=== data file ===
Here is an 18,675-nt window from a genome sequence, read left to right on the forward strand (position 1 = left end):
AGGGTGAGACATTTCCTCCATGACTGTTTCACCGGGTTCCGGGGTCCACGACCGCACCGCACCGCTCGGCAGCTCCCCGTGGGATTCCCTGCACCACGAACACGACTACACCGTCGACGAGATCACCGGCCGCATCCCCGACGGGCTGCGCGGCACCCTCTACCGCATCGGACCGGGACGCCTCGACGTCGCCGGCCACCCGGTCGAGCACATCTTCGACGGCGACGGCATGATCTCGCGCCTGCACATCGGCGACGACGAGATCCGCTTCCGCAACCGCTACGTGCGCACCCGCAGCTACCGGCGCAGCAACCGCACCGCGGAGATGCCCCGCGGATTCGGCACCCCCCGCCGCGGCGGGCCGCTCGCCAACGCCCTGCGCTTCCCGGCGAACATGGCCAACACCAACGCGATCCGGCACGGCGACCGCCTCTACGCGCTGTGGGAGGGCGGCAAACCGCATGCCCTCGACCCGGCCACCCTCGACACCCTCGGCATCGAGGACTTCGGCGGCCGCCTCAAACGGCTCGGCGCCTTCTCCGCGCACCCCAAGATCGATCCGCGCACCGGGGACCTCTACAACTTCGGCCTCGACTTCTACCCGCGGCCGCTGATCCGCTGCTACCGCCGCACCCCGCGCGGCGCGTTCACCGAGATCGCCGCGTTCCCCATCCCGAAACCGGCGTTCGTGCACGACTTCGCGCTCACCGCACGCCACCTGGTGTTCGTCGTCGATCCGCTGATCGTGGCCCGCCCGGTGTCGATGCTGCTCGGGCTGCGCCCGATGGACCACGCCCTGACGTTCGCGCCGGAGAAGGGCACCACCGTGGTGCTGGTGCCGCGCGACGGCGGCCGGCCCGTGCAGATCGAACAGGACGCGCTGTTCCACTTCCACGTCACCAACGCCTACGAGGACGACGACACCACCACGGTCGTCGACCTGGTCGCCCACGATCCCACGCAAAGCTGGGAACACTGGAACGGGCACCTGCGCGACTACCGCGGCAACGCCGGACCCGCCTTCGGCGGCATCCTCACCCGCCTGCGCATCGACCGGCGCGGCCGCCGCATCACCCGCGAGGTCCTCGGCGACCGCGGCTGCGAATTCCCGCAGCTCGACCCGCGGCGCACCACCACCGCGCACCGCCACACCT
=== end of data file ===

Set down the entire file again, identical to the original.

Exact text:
Here is an 18,675-nt window from a genome sequence, read left to right on the forward strand (position 1 = left end):
AGGGTGAGACATTTCCTCCATGACTGTTTCACCGGGTTCCGGGGTCCACGACCGCACCGCACCGCTCGGCAGCTCCCCGTGGGATTCCCTGCACCACGAACACGACTACACCGTCGACGAGATCACCGGCCGCATCCCCGACGGGCTGCGCGGCACCCTCTACCGCATCGGACCGGGACGCCTCGACGTCGCCGGCCACCCGGTCGAGCACATCTTCGACGGCGACGGCATGATCTCGCGCCTGCACATCGGCGACGACGAGATCCGCTTCCGCAACCGCTACGTGCGCACCCGCAGCTACCGGCGCAGCAACCGCACCGCGGAGATGCCCCGCGGATTCGGCACCCCCCGCCGCGGCGGGCCGCTCGCCAACGCCCTGCGCTTCCCGGCGAACATGGCCAACACCAACGCGATCCGGCACGGCGACCGCCTCTACGCGCTGTGGGAGGGCGGCAAACCGCATGCCCTCGACCCGGCCACCCTCGACACCCTCGGCATCGAGGACTTCGGCGGCCGCCTCAAACGGCTCGGCGCCTTCTCCGCGCACCCCAAGATCGATCCGCGCACCGGGGACCTCTACAACTTCGGCCTCGACTTCTACCCGCGGCCGCTGATCCGCTGCTACCGCCGCACCCCGCGCGGCGCGTTCACCGAGATCGCCGCGTTCCCCATCCCGAAACCGGCGTTCGTGCACGACTTCGCGCTCACCGCACGCCACCTGGTGTTCGTCGTCGATCCGCTGATCGTGGCCCGCCCGGTGTCGATGCTGCTCGGGCTGCGCCCGATGGACCACGCCCTGACGTTCGCGCCGGAGAAGGGCACCACCGTGGTGCTGGTGCCGCGCGACGGCGGCCGGCCCGTGCAGATCGAACAGGACGCGCTGTTCCACTTCCACGTCACCAACGCCTACGAGGACGACGACACCACCACGGTCGTCGACCTGGTCGCCCACGATCCCACGCAAAGCTGGGAACACTGGAACGGGCACCTGCGCGACTACCGCGGCAACGCCGGACCCGCCTTCGGCGGCATCCTCACCCGCCTGCGCATCGACCGGCGCGGCCGCCGCATCACCCGCGAGGTCCTCGGCGACCGCGGCTGCGAATTCCCGCAGCTCGACCCGCGGCGCACCACCACCGCGCACCGCCACACCT